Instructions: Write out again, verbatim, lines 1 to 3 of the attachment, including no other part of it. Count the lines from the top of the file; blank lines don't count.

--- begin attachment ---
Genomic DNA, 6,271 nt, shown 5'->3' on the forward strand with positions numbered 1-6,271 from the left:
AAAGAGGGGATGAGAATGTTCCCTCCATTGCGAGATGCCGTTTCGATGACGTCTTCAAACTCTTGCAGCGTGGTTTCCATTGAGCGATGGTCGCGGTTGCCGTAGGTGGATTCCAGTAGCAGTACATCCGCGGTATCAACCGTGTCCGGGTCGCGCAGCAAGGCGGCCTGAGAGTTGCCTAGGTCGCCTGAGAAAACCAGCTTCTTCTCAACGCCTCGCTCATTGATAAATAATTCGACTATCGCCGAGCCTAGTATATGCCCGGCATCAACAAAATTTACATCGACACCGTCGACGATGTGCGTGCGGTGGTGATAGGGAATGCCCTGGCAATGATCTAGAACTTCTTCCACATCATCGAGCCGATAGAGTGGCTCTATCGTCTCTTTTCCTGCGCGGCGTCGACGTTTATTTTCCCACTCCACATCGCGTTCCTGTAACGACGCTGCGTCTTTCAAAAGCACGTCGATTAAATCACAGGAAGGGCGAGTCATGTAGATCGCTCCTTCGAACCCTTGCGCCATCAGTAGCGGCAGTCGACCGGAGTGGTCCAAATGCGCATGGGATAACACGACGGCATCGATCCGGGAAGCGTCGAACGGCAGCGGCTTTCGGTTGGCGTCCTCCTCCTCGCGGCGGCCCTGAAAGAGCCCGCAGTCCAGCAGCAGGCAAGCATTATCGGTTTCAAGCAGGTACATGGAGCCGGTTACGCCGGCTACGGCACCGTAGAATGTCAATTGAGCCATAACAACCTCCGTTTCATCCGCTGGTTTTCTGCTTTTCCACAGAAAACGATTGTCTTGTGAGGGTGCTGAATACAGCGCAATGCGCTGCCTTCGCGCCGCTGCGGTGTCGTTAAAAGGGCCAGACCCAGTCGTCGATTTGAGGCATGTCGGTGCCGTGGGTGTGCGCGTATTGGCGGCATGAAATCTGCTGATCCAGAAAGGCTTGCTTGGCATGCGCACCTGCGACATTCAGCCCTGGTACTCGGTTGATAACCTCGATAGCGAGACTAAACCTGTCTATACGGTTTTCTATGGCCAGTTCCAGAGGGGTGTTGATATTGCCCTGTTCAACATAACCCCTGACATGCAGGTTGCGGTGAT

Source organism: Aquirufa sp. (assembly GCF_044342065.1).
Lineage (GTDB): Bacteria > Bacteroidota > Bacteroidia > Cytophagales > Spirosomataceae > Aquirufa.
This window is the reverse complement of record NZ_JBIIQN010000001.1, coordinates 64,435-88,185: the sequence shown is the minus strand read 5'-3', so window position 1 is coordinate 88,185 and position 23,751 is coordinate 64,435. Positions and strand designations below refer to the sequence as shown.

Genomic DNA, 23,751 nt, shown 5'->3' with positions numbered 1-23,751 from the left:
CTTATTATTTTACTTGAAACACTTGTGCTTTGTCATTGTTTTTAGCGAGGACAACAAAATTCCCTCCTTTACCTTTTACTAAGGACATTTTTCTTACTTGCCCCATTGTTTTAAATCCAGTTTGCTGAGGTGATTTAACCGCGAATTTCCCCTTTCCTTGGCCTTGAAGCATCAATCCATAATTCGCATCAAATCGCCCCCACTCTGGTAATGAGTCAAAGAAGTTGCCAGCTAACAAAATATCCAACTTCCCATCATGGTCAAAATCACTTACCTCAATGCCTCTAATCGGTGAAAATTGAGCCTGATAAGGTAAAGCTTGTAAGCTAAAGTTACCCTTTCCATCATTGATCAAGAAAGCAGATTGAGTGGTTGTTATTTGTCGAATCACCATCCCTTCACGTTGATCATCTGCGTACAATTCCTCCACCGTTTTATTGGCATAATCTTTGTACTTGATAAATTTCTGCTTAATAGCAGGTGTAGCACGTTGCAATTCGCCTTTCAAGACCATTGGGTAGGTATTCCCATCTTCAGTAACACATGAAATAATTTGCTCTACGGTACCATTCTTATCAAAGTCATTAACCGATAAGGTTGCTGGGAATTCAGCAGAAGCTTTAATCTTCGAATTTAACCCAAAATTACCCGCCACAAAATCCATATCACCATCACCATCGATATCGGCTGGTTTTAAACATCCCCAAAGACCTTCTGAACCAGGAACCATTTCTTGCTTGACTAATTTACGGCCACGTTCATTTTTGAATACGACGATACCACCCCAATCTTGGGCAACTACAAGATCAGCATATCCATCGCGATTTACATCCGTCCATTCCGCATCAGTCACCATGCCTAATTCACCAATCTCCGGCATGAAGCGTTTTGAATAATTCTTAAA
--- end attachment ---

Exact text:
Genomic DNA, 6,271 nt, shown 5'->3' on the forward strand with positions numbered 1-6,271 from the left:
AAAGAGGGGATGAGAATGTTCCCTCCATTGCGAGATGCCGTTTCGATGACGTCTTCAAACTCTTGCAGCGTGGTTTCCATTGAGCGATGGTCGCGGTTGCCGTAGGTGGATTCCAGTAGCAGTACATCCGCGGTATCAACCGTGTCCGGGTCGCGCAGCAAGGCGGCCTGAGAGTTGCCTAGGTCGCCTGAGAAAACCAGCTTCTTCTCAACGCCTCGCTCATTGATAAATAATTCGACTATCGCCGAGCCTAGTATATGCCCGGCATCAACAAAATTTACATCGACACCGTCGACGATGTGCGTGCGGTGGTGATAGGGAATGCCCTGGCAATGATCTAGAACTTCTTCCACATCATCGAGCCGATAGAGTGGCTCTATCGTCTCTTTTCCTGCGCGGCGTCGACGTTTATTTTCCCACTCCACATCGCGTTCCTGTAACGACGCTGCGTCTTTCAAAAGCACGTCGATTAAATCACAGGAAGGGCGAGTCATGTAGATCGCTCCTTCGAACCCTTGCGCCATCAGTAGCGGCAGTCGACCGGAGTGGTCCAAATGCGCATGGGATAACACGACGGCATCGATCCGGGAAGCGTCGAACGGCAGCGGCTTTCGGTTGGCGTCCTCCTCCTCGCGGCGGCCCTGAAAGAGCCCGCAGTCCAGCAGCAGGCAAGCATTATCGGTTTCAAGCAGGTACATGGAGCCGGTTACGCCGGCTACGGCACCGTAGAATGTCAATTGAGCCATAACAACCTCCGTTTCATCCGCTGGTTTTCTGCTTTTCCACAGAAAACGATTGTCTTGTGAGGGTGCTGAATACAGCGCAATGCGCTGCCTTCGCGCCGCTGCGGTGTCGTTAAAAGGGCCAGACCCAGTCGTCGATTTGAGGCATGTCGGTGCCGTGGGTGTGCGCGTATTGGCGGCATGAAATCTGCTGATCCAGAAAGGCTTGCTTGGCATGCGCACCTGCGACATTCAGCCCTGGTACTCGGTTGATAACCTCGATAGCGAGACTAAACCTGTCTATACGGTTTTCTATGGCCAGTTCCAGAGGGGTGTTGATATTGCCCTGTTCAACATAACCCCTGACATGCAGGTTGCGGTGAT

Source organism: Aquirufa sp. (assembly GCF_044342065.1).